Marcus Ward took a leap of faith and opened up Urban Grill in Chicago---something he's always wanted to do.
"My wife thought I was crazy," he said. "We [had] never open[ed] a restaurant. I barely ever cook at home."
His restaurant’s location relied on business from a nearby local college. While location is important, so is timing. They opened in January, built momentum in February, and then...
"I think like the end of February, beginning of March is when the pandemic struck and was it was tough," Ward explained. "I think it's a learning experience for both my wife and I, running an operation of a restaurant. I'm not saying we're perfect, but we strive to be perfect.
Urban Grill has been able to get by on to-go orders and Ward's personal savings. While his restaurant is still young, even the established ones are hurting.
"16 percent of restaurants that have closed so far been in existence for 30 years serving their communities," said Sean Kennedy, Executive Vice President of Public Affairs for the National Restaurant Association.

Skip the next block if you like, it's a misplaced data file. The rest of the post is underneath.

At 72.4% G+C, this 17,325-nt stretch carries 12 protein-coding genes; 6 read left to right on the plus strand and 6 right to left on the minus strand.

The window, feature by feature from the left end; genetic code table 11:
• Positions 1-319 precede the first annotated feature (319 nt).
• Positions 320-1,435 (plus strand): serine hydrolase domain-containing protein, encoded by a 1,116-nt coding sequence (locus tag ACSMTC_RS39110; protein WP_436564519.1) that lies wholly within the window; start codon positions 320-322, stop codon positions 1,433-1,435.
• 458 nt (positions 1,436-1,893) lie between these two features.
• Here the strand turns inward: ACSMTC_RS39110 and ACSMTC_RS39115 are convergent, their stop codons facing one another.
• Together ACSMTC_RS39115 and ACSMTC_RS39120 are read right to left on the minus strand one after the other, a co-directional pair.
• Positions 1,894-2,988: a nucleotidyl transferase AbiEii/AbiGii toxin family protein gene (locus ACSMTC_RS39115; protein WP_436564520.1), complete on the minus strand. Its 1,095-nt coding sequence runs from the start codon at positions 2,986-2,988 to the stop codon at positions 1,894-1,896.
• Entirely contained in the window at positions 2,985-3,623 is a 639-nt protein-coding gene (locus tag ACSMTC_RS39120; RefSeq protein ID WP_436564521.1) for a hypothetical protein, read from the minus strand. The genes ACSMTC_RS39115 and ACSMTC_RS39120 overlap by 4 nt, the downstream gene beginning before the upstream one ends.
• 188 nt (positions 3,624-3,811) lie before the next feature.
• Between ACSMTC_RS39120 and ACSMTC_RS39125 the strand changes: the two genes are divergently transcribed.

Kennedy says ordering takeout from your local restaurants helps. But it's not enough and these businesses need help from Congress.
"48% of restaurant operators who have shut down their restaurant tell us that they are unlikely to come back into the industry in any form. So we are really at risk of losing a generation of people who have provided so much creativity and spark to the restaurant industry."
As the number of COVID cases goes up...so have the number of restaurant closures. That total is at 110,000...and counting... according to the association. Even when business picks up, Kennedy warns the recovery could be slow.
"I think the big challenge is, again, going to be advising folks that restaurants are taking the safest protocols they can, that we want to ensure that our customers and our guests and our employees are safe, and that now once we get on the other side, that it's about time that folks start dining out again"
That uncertainty is stressful for an industry used to running on tight margins. Places like Urban Grill hope state and local officials will reconsider their restrictions...since there is no guarantee the restaurant will stay open past the winter winter.
"To be honest with you, I couldn't 100 percent tell you that we will survive because it's a day to day, week to week, month to month," Ward said. "What are we going to pay? Who's going to allow us to to to pay a little bit less and not the full amount? So it's like...we just got to stay positive."